Informational interviewing is one way for job seekers to gather first-hand knowledge about potential employers while establishing rapport with contacts at those organizations that may be able to help with a search. Steve Dalton, in “The 2-hour Job Search” suggests thinking of yourself as an “information seeker” while the person you want to interview is an “information keeper.” This approach will help you concentrate on gathering data instead of putting the person you are speaking with on the spot by asking for a job.
LinkedIn Job Search
Your profile photo on LinkedIn is very important. According to LinkedIn, “members with photos receive 21 times more profile views and up to 36 times more messages.”
Take advantage of LinkedIn features to get attention. For example:
1. Write your own headline,
2. Elaborate on job titles,
3. Take advantage of the space available to you in narrative dialog boxes,
4. Make LinkedIn your online portfolio, and
5. Be active on LinkedIn after you establish your profile.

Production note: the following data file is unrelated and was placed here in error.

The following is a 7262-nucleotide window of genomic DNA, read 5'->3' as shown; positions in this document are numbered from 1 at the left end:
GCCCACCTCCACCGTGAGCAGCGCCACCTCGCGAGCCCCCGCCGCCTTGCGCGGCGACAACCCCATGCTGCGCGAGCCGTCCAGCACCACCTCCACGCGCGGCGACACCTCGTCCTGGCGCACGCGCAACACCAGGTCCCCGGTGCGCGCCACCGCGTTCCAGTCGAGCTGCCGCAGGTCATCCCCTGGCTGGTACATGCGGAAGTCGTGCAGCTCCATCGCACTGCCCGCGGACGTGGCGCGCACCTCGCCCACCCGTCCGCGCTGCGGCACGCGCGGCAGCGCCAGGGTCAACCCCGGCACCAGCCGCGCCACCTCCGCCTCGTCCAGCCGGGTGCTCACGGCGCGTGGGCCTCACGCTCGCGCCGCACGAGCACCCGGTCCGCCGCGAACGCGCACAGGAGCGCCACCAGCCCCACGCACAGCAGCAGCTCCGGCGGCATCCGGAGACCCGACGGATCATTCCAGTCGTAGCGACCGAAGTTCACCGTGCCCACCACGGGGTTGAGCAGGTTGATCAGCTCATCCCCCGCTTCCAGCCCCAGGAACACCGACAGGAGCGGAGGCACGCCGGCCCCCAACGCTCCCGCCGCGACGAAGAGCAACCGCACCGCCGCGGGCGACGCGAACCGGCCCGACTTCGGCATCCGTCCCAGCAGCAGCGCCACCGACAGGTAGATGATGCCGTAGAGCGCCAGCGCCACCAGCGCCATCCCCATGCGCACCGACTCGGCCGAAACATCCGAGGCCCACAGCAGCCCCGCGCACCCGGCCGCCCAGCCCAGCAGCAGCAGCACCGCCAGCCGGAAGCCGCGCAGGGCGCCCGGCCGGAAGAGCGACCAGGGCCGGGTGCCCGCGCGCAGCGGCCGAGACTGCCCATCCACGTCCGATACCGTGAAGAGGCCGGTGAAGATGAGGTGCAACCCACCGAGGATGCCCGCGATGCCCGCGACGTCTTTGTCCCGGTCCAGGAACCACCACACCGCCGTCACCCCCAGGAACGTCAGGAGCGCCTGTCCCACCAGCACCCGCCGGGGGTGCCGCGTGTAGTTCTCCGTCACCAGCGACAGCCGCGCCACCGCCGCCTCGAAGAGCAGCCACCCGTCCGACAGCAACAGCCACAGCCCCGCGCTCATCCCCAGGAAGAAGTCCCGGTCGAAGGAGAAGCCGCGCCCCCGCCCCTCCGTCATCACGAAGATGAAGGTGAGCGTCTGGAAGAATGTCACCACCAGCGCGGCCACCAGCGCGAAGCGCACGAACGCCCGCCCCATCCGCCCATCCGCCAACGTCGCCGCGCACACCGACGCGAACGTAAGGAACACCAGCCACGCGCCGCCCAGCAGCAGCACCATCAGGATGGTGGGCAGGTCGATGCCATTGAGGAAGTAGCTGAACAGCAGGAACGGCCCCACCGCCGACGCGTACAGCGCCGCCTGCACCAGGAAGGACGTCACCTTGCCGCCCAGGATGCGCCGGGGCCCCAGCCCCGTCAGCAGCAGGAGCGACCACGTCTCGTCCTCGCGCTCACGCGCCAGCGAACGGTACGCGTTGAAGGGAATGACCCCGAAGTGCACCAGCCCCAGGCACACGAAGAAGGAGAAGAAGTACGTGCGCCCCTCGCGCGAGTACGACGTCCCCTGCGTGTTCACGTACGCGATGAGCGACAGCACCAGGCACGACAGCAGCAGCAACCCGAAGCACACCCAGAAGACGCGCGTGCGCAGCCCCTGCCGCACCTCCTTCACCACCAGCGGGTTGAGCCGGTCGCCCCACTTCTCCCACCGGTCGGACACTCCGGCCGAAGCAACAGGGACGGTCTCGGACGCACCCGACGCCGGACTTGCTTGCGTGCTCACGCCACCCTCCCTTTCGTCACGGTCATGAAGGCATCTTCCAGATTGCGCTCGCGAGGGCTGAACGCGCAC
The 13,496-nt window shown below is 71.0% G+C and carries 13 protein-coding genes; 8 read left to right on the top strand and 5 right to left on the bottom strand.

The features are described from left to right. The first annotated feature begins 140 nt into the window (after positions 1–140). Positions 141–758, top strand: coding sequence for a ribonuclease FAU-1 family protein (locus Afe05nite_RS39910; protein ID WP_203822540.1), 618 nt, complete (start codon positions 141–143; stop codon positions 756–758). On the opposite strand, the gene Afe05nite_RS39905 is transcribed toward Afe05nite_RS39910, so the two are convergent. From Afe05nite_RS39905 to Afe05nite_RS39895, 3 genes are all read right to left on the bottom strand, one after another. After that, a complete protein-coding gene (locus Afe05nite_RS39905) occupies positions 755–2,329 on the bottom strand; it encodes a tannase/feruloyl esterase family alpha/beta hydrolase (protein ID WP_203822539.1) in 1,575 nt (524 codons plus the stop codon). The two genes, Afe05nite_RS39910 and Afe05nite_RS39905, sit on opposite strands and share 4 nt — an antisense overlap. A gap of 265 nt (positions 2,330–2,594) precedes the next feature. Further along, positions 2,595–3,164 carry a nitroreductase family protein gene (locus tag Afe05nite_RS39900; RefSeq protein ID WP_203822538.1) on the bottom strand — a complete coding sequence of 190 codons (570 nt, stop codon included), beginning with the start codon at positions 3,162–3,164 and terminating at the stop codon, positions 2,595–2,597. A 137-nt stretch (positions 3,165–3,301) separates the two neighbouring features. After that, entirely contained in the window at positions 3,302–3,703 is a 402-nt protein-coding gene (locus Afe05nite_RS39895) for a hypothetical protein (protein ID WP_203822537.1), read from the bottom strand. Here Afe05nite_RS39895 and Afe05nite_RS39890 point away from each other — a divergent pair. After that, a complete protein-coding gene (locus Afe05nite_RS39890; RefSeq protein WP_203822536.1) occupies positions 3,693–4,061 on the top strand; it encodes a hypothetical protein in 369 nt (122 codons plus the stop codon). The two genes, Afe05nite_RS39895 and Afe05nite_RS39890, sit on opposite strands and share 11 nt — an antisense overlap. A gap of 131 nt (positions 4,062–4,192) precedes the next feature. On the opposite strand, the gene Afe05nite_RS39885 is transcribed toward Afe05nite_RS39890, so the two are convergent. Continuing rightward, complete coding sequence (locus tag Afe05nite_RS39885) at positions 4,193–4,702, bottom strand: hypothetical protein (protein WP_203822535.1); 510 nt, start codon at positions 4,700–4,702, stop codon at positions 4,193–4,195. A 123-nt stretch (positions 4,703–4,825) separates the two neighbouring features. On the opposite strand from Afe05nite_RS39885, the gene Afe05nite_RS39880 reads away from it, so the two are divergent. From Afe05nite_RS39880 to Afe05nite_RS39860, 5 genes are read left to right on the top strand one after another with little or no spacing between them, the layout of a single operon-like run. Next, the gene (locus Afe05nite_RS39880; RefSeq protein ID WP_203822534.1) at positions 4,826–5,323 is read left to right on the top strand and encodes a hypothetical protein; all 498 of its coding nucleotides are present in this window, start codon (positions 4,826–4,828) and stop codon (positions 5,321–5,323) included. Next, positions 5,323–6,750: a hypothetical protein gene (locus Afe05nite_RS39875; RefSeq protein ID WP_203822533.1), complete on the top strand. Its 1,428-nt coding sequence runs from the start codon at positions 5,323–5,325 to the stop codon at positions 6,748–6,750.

Here are a few of the questions and answers we discussed, along with information I’ve learned from other sources:
1. What is an applicant tracking system?
2. Does every employer use an applicant tracking system?
3. How challenging is it for someone applying for a job to get through the system?
4. Can a candidate “get around the system” when applying for a job?
A few steps you can take during the holiday break include:
1. Filling your resume and profile with facts and figures,
2. Providing context for your accomplishments,
3. Creating a narrative hiring teams will read or skim quickly,
4. Making it “easy for the customer to buy,”
5. Concentrating on text instead of graphics, and
6. Using text sizes that help recruiters read your resume.